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Inspiring Motivational Video: Cross the Line® (schools)

Inspiring Motivational Video: Cross the Line® (schools)
Related:  Growth Mindset and Resilience

next test 100 Reasons to Mind Map 100 examples of how you can use mindmapping whether completely new to mind maps or a seasoned pro. I hope the list helps generate ideas for you. 100 Reasons to Mind Map 1. Explore a subject 2. Study & learn a new topic, culture or country 3. Want to share your Mind Maps with others? Here are the 100 reasons on one page:

parents.tvo How can we tell if a child will be successful in life? Are high grades an indicator? Or are there other factors that lead to your child’s success? Paul Tough thinks so. Tough is the author of How Children Succeed: Grit, Curiosity and the Hidden Power of Character. He was the keynote speaker at this year’s 2014 People for Education conference. Tough says that in the past couple of decades we’ve been defining success for children far too narrowly, focusing on their short-term tests scores of cognitive skills such as math and literacy. “Those skills certainly matter,” says Tough, “but what scientists are discovering now is that the kind of skills that lead to long-term success in children, that lead them to be happy, successful motivated adults, involve a much broader set of skills.” What are these broader skills? Building Grit in Your Child Tough cites the work of University of Pennsylvania researcher and psychologist Angela Duckworth. Curious Kids Want to hear more from Paul Tough?

Mindsetsclassroom - home Growth Mindset Quote Instilling Perseverance in Children by Leah Davies, M.Ed. By Leah Davies, M.Ed. Perseverance means having the self-discipline to continue a task in spite of being confronted with difficulties. Albert Einstein said, “It’s not that I'm so smart, it’s just that I stay with problems longer.” The following are classroom activities that promote perseverance: 1. 2. 3. Have them answer the following questions in their report: How did he or she show perseverance? 4. 5. 6. 7. 8. 9. 10. 11. 12. What was the most important thing that you learned from your mother or father? Ways Educators Can Encourage Perseverance in Students 1. Since perseverance is a necessary ingredient for student achievement, it needs to be encouraged. inShare Used by permission of the author, Leah Davies, and selected from the Kelly Bear website [], 8/05. Click Below for More.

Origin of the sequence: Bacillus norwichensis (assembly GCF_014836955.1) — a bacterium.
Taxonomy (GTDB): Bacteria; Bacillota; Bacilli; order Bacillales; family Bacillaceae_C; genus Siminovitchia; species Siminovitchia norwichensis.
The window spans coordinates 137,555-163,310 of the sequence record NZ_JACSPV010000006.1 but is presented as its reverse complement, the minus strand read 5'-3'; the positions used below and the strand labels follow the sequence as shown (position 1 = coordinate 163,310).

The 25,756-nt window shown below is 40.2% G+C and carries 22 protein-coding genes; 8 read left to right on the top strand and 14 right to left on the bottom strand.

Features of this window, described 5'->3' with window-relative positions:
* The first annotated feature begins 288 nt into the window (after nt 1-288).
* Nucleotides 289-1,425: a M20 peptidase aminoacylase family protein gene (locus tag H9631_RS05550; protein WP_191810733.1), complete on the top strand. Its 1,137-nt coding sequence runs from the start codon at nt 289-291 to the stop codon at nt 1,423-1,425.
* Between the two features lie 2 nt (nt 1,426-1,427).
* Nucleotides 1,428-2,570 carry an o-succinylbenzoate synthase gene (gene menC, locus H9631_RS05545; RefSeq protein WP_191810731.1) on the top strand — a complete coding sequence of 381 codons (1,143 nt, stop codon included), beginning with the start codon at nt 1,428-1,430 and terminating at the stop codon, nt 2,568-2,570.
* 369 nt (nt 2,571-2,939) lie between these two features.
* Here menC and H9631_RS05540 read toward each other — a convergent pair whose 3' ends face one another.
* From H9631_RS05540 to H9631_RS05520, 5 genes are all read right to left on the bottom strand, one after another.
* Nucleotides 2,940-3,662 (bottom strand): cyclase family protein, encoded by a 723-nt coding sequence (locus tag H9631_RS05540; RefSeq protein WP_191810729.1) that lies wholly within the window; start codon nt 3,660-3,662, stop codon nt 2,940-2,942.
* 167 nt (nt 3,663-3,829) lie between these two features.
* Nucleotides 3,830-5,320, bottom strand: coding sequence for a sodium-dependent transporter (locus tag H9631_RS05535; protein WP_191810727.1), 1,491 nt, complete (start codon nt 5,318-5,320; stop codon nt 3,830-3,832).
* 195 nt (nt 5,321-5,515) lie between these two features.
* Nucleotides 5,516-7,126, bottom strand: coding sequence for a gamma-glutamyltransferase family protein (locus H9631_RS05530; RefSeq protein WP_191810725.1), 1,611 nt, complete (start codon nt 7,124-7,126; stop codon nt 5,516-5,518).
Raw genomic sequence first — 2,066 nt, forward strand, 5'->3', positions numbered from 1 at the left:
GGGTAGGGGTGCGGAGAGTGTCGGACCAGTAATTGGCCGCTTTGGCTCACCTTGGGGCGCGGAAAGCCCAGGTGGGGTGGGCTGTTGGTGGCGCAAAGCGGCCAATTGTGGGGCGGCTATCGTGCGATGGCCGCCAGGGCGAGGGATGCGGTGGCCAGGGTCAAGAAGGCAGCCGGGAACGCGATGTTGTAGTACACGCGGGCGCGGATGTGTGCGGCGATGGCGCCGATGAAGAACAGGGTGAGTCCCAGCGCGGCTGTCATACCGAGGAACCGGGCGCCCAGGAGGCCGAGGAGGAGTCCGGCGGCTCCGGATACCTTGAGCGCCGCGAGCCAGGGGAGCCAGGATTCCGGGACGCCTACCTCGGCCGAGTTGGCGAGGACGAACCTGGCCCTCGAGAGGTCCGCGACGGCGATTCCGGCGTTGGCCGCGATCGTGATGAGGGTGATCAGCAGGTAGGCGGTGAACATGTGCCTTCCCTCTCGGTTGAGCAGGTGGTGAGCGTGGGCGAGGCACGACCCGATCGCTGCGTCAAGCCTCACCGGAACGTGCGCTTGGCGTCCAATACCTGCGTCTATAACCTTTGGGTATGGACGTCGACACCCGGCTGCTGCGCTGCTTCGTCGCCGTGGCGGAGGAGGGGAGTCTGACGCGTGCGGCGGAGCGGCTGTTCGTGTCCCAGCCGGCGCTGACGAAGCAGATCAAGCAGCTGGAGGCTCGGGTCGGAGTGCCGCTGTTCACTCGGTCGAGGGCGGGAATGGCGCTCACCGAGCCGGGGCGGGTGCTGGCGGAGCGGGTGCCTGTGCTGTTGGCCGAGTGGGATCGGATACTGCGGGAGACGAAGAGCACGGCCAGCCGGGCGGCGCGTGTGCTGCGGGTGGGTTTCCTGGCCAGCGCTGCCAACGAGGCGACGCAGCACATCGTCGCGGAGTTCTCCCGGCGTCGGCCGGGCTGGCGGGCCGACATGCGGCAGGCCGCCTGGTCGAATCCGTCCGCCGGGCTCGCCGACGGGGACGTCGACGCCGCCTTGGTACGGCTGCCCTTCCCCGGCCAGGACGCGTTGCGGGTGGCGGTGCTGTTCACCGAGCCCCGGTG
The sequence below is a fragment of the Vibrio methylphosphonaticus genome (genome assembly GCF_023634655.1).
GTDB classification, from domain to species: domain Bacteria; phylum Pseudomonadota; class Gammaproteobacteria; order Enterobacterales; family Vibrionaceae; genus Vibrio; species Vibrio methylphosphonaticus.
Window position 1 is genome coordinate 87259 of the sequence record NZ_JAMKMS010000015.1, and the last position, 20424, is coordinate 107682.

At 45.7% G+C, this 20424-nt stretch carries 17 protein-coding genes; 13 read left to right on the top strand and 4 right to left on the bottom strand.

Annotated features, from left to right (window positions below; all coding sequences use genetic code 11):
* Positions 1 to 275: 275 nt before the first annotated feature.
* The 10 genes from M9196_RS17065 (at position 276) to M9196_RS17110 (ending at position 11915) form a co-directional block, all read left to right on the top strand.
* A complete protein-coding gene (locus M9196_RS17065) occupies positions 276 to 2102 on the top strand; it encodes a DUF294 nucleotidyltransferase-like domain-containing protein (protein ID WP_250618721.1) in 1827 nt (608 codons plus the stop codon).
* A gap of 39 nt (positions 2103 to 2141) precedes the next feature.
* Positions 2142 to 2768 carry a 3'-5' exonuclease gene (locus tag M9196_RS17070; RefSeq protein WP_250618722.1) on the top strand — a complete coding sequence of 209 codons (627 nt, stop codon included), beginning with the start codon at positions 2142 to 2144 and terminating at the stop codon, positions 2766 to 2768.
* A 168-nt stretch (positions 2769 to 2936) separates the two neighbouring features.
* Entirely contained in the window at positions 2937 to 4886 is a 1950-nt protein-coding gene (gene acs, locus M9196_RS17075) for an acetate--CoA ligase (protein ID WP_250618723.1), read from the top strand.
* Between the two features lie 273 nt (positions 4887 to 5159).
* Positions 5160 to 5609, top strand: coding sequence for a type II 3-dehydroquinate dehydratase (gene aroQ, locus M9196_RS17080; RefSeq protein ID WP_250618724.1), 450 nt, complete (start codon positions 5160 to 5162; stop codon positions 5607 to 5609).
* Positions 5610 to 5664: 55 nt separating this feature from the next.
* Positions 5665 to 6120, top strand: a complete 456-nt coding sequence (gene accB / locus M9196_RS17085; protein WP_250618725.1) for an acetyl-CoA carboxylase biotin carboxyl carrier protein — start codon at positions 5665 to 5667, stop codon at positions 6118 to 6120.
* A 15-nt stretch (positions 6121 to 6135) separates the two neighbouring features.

Growth Mindset Quote The Secret to Raising Smart Kids A brilliant student, Jonathan sailed through grade school. He completed his assignments easily and routinely earned As. Jonathan puzzled over why some of his classmates struggled, and his parents told him he had a special gift. In the seventh grade, however, Jonathan suddenly lost interest in school, refusing to do homework or study for tests. Our society worships talent, and many people assume that possessing superior intelligence or ability—along with confidence in that ability—is a recipe for success. The result plays out in children like Jonathan, who coast through the early grades under the dangerous notion that no-effort academic achievement defines them as smart or gifted. Praising children's innate abilities, as Jonathan's parents did, reinforces this mind-set, which can also prevent young athletes or people in the workforce and even marriages from living up to their potential. People can learn to be helpless, too, but not everyone reacts to setbacks this way.